Seen from this perspective, sorcery posed a serious threat to the English throne in the fourteenth and fifteenth centuries. Henry IV’s wife, Joan, was imprisoned at the accusation of her stepson (the future Henry V) for using witchcraft — which explained her problematic influence, as “French,” at a time when Henry V was trying to reassert claim on the throne of France. Henry VI became the object of a plot by Eleanor Cobham, Duchess of Gloucester, when her own husband became heir presumptive — she consulted astrologers who predicted illness for Henry, and purchased potions, allegedly to help it along. When Henry heard this story, he also consulted astrologers — so the maleficence here involves not the use of the supernatural, but rather the malefactor’s impulses. Underlining the absolute normality with which everyone involved acted, Eleanor’s fellow accused were a cleric / learned astronomer, her personal confessor (i.e., a priest), and her personal physician (also a beneficed cleric), along with a witch who came from the ranks of the prosperous yeomanry and frequented the Gloucester court. Everyone except the witch was highly educated and all of them were acting in ways that everyone at the time understood.

Finally, the example most likely to interest Richard III fans: Elizabeth Woodville, accused of maneuvering Edward IV into marriage by witchcraft in Titulus Regius, the parliamentary document that declared her sons illegitimate and permitted Richard to take the crown is said in this text to have achieved this result by means of witchcraft accomplished with her mother as “the publique voice and fame is thorough all this Land.” In other words, in the troubled years of Edward’s reign, when tension over favors granted to the Woodvilles promoted a factionalism threatening to the peace of the realm, which a French marriage might have prevented, everyone had already spoken of the possibility that this was the case. Elizabeth was not a villain who was accused of witchcraft to discredit her influence. Rather, the document suggests, she had engaged in witchcraft, as a consequence of which she obtained an influence over Edward that brought ruin to the country, which meant that she was a villain. Such associations would have been obvious not least because love potions were a central part of the stock in trade of witches and cunning women — sought out by people of all ranks — so that Elizabeth’s personal attractiveness to Edward could also be explained with reference to witchcraft.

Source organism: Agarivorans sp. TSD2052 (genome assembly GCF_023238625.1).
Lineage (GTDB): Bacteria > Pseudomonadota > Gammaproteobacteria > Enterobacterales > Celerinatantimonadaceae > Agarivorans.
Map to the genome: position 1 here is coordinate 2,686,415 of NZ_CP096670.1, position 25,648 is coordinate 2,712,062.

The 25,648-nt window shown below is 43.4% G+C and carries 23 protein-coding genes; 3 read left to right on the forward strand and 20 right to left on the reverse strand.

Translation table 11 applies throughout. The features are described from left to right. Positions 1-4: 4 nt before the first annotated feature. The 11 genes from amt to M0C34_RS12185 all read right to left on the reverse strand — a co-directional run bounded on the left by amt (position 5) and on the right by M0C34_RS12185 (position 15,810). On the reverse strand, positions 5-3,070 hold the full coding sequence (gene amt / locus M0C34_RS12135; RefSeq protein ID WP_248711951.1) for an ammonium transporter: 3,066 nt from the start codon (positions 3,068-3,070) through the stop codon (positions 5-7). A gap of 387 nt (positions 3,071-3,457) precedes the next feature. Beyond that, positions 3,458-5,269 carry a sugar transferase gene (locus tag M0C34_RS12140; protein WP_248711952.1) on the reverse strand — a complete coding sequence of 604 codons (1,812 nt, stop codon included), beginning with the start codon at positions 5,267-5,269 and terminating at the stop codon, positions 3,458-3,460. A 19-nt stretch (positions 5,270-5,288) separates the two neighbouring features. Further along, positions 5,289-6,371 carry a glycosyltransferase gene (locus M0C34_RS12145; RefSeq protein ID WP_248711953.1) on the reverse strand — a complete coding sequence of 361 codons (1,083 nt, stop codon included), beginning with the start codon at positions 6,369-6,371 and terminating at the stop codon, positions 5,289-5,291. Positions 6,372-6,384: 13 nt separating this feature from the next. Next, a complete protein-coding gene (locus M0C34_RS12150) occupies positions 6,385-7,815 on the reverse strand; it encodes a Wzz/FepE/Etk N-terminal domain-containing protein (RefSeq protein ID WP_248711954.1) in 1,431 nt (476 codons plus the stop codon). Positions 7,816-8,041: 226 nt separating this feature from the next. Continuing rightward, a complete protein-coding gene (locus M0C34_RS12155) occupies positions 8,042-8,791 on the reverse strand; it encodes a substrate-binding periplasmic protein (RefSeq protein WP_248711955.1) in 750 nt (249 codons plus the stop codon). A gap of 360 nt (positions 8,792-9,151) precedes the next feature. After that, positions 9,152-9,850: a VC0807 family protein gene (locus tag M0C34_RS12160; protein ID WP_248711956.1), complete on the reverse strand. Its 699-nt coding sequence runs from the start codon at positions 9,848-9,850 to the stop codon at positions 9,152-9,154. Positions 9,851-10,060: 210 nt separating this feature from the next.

And yes — a Richard III film will have to deal with this complex of themes. How were the different types of the supernatural tied together in the fifteenth century? So the answer to my question — was Richard III really threatened by witchcraft? — is: Yes. Because everyone in the fifteenth century was. They knew they were; beliefs in such matters were not excuses for other, less polite sentiments, or the refuge of the uneducated — they were matters that constituted the nature of temporal life just as certainly as gravity does for us. And the people who mattered in England for the previous century.



If Richard was indeed under threat from witchcraft, the question is what he could have done about it. I’ll pick up there in a future post. I actually wanted this one to be humorous, but I got preoccupied by reading Titulus Regius. Bl–dy Internet! Now that is an interesting document. So I may go there, next. Or not. Any preferences among the readership? Anything you want to know?